This book examines the effect of economic power on a state’s strategic autonomy.
Strategic autonomy is a fundamental condition for the availability of strategic options in the interaction of states. This book provides the first clear operational definition of the concept and offers an analysis of the relevance of the national economy to strategic autonomy. The main sources of economic power – size of the economy, position in trade and technological networks, savings, wealth, and finance – and their impact on strategic autonomy are analyzed in depth. The strategic governance of the national economy is also addressed as a way of ensuring that national economic power can work as strategic power for a country, providing it with strategic autonomy. The strategies pursued by China – which in under four decades has gone from an underdeveloped state to the main challenger of the dominant world power – and Germany – which, despite being defeated in World War II, having no nuclear weapons and having chosen to be a "civilian power", became the dominant power in Europe – are analyzed in depth, as two paradigmatic examples of the theory developed by the book.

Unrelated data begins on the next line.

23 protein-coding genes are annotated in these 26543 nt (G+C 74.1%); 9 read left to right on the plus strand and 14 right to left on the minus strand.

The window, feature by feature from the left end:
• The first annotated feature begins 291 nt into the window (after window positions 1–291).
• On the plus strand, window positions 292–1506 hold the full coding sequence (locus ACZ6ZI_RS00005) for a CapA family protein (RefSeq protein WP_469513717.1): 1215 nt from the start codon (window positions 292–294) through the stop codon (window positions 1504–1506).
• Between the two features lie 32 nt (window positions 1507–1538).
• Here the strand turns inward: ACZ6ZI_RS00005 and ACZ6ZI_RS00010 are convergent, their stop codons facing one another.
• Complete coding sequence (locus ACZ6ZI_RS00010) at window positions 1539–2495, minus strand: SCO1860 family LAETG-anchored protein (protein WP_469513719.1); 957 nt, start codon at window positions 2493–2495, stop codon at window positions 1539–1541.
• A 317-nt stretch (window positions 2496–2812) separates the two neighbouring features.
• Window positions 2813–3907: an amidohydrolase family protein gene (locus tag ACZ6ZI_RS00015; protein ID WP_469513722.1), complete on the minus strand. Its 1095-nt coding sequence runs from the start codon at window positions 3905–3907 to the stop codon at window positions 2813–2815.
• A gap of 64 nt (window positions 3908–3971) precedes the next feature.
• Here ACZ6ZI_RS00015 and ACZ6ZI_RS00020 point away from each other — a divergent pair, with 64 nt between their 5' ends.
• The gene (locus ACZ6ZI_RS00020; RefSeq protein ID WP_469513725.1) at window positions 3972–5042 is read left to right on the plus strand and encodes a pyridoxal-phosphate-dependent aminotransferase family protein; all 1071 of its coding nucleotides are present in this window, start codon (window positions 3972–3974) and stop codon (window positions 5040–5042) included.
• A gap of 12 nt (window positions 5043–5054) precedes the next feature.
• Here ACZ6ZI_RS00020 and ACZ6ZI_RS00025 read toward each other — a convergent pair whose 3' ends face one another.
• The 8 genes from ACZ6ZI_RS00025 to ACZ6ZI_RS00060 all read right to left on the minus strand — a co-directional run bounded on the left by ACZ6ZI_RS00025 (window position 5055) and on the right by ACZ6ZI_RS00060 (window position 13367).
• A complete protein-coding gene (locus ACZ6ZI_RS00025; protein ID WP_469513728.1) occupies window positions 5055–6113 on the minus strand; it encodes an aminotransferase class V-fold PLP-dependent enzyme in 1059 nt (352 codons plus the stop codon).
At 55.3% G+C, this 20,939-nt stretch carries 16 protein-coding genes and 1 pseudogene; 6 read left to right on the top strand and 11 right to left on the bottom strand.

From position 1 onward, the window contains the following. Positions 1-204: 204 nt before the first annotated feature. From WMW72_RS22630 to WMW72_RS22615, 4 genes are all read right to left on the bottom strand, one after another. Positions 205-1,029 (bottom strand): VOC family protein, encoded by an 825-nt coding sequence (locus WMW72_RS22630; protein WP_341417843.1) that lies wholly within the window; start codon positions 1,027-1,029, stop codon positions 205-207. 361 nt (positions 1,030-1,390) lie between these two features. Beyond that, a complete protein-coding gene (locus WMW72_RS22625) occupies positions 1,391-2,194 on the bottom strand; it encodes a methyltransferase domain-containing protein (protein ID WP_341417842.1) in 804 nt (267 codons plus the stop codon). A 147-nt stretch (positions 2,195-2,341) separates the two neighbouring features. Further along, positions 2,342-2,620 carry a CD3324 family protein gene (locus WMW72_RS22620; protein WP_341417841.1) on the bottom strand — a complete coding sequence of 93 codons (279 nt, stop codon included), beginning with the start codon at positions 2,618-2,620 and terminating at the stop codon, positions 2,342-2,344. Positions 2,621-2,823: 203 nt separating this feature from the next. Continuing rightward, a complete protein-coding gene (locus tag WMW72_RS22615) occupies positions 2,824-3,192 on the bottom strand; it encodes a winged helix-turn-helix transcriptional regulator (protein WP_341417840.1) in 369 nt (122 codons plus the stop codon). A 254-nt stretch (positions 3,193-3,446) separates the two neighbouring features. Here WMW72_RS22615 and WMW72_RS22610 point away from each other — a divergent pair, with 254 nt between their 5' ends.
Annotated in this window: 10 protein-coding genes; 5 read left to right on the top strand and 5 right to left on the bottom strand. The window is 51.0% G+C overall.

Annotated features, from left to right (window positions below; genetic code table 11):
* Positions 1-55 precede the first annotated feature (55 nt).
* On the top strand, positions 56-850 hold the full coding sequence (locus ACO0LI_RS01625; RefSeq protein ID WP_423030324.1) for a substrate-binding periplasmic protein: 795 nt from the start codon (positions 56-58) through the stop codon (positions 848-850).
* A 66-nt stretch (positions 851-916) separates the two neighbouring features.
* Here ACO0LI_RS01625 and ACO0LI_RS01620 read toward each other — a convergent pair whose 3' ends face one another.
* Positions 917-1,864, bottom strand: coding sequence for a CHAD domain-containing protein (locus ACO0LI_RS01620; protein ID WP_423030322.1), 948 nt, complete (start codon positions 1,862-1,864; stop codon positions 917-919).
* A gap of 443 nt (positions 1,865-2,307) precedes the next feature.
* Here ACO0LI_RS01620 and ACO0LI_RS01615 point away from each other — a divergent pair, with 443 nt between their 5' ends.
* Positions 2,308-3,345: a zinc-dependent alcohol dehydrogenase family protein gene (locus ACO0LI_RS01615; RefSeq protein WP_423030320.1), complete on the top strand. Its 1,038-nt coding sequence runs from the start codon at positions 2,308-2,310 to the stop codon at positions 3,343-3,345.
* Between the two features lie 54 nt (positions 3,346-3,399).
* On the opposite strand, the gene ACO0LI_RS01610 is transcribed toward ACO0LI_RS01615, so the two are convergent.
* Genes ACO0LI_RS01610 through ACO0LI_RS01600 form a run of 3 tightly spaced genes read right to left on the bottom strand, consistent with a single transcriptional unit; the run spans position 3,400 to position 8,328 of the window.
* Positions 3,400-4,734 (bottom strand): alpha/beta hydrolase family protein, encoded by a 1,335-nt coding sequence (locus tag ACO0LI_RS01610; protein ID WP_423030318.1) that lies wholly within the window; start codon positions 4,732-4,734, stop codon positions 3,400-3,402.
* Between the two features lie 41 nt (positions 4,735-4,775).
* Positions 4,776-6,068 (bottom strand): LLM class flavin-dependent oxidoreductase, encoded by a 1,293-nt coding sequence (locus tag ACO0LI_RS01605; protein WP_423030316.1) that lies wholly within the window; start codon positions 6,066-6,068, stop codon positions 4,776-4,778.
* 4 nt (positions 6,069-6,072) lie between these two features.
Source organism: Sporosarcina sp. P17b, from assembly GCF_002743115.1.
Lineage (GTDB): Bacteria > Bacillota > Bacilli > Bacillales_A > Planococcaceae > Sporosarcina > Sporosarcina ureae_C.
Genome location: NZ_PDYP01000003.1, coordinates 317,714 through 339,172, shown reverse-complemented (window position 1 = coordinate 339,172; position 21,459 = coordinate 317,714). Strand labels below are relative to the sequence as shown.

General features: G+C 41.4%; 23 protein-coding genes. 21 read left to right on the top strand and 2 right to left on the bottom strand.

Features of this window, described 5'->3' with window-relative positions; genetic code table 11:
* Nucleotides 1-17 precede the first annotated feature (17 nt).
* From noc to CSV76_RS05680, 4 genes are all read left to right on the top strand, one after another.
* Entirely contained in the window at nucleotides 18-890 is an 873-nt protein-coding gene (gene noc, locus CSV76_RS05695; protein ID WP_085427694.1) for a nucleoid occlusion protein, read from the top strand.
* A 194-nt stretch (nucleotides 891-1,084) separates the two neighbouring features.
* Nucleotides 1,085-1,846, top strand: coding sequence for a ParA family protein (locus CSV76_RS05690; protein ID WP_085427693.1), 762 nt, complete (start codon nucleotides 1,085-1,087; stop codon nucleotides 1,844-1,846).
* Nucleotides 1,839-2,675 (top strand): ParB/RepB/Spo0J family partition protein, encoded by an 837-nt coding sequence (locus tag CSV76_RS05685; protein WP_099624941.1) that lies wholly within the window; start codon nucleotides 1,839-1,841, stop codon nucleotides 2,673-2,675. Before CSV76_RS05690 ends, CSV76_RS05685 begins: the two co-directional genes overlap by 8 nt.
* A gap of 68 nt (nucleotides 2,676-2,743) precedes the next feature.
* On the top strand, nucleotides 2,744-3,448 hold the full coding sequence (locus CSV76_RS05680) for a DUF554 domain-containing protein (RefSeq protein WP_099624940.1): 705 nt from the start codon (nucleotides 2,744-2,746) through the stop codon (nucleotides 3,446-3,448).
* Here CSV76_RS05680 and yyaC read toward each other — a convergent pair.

This book will be of much interest to students of strategic studies, economics, foreign policy and International Relations.